Lia Valero

Photographer & Journalist
   
Si el Rio Cauca hablara "“ If Cauca river could speak
Nationality: Colombia
Biography: Lia Valero is a Colombian  journalist and visual storyteller with 9+ years of experience in media industries and storytelling. Her work has been published at Deutsche Welle (DW), Mutante, De Correspondent, VICE, El Espectador, among others.... MORE
Public Story
Si el Rio Cauca hablara "“ If Cauca river could speak
Copyright Lia Valero 2024
Updated Aug 2020
Topics Civil Rights, Colombia Documentary Conflict Photography, Documentary, Human Rights, Latin America, Media, Photography, Photojournalism, Travel, War

Los ríos de Colombia, desde décadas atrás, guardan relatos de desaparición forzada y crímenes de lesa humanidad donde el agua es el lugar perfecto para borrar todo rastro de identidad de personas y comunidades. Este proyecto desarrollado en 2019 retrata historias y personajes que han sido testigos de aquello que el Río Cauca, el segundo rio más grande de mi país, ha dejado de callar sobre la desaparición.  

Desde la represa de La Salvajina, en el sur del departamento del Cauca, hasta el centro-occidente del país en el municipio de Arauca, en Caldas se mantiene viva la memoria de este rio como un lugar de vida y muerte. Estos municipios guardan historias de pescadores, testigos silenciados de una decadencia violenta por la presencia paramilitar que provocó decenas de cuerpos flotantes río arriba; historias de líderes que siguen buscando alivio psicológico y material para los familiares de las víctimas; historias de bomberos que registraron a diario en sus minutas los rescates hechos para salvar esos cuerpos; historias de pueblos que han tenido que enterrar los muertos que no consideran como suyos.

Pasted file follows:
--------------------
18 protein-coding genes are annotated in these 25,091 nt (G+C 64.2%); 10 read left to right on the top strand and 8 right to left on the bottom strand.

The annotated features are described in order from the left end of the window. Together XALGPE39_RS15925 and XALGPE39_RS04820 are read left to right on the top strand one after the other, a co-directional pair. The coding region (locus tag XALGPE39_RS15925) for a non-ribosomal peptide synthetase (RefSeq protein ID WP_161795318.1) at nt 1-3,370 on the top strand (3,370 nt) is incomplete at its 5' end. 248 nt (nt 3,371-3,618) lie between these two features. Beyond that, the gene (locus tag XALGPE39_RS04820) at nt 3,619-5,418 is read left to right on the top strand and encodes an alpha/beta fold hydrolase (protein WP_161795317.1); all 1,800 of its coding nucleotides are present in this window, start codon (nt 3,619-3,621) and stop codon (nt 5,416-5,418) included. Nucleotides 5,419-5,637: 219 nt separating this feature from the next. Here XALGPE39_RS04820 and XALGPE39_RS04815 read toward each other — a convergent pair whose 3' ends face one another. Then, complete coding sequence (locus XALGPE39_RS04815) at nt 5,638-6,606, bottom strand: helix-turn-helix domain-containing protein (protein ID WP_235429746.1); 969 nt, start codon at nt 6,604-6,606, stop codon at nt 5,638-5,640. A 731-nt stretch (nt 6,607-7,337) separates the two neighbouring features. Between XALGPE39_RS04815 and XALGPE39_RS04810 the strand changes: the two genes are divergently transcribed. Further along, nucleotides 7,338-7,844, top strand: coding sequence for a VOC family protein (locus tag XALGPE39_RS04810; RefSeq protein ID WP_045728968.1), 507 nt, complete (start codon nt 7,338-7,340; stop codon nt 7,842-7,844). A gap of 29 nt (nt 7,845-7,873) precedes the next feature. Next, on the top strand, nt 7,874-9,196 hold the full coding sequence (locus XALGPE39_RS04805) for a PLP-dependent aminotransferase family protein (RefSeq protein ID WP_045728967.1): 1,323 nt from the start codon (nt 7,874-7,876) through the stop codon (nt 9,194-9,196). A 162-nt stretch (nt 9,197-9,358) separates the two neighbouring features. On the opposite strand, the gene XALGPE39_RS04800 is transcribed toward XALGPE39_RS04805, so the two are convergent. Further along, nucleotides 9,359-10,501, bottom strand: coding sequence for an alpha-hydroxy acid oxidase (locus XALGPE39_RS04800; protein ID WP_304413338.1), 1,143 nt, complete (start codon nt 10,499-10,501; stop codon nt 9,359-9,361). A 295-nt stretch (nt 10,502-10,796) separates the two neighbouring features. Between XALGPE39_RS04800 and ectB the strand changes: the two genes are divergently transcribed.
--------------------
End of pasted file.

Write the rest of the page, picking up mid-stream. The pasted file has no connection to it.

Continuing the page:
The rivers of Colombia, from decades ago, keep stories of enforced disappearance and crimes against humanity where water is the perfect place to erase all traces of identity of people and communities. This project developed in 2019 portrays stories and characters that have witnessed what the Río Cauca, the second largest river in my country, has stopped silence about the disappearance.

From the La Salvajina dam, in the south of the department of Cauca, to the center-west of the country in the municipality of Arauca, in Caldas the memory of this river is kept alive as a place of life and death. These municipalities keep stories of fishermen, silenced witnesses to a violent decline due to the paramilitary presence that caused dozens of floating bodies upstream; stories of leaders who continue to seek psychological and material relief for the families of the victims; stories of firefighters who daily recorded in their minutes the rescues made to save those bodies; stories of peoples who have had to bury the dead they do not consider their own.
 

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Lia Valero
Si el Rio Cauca hablara
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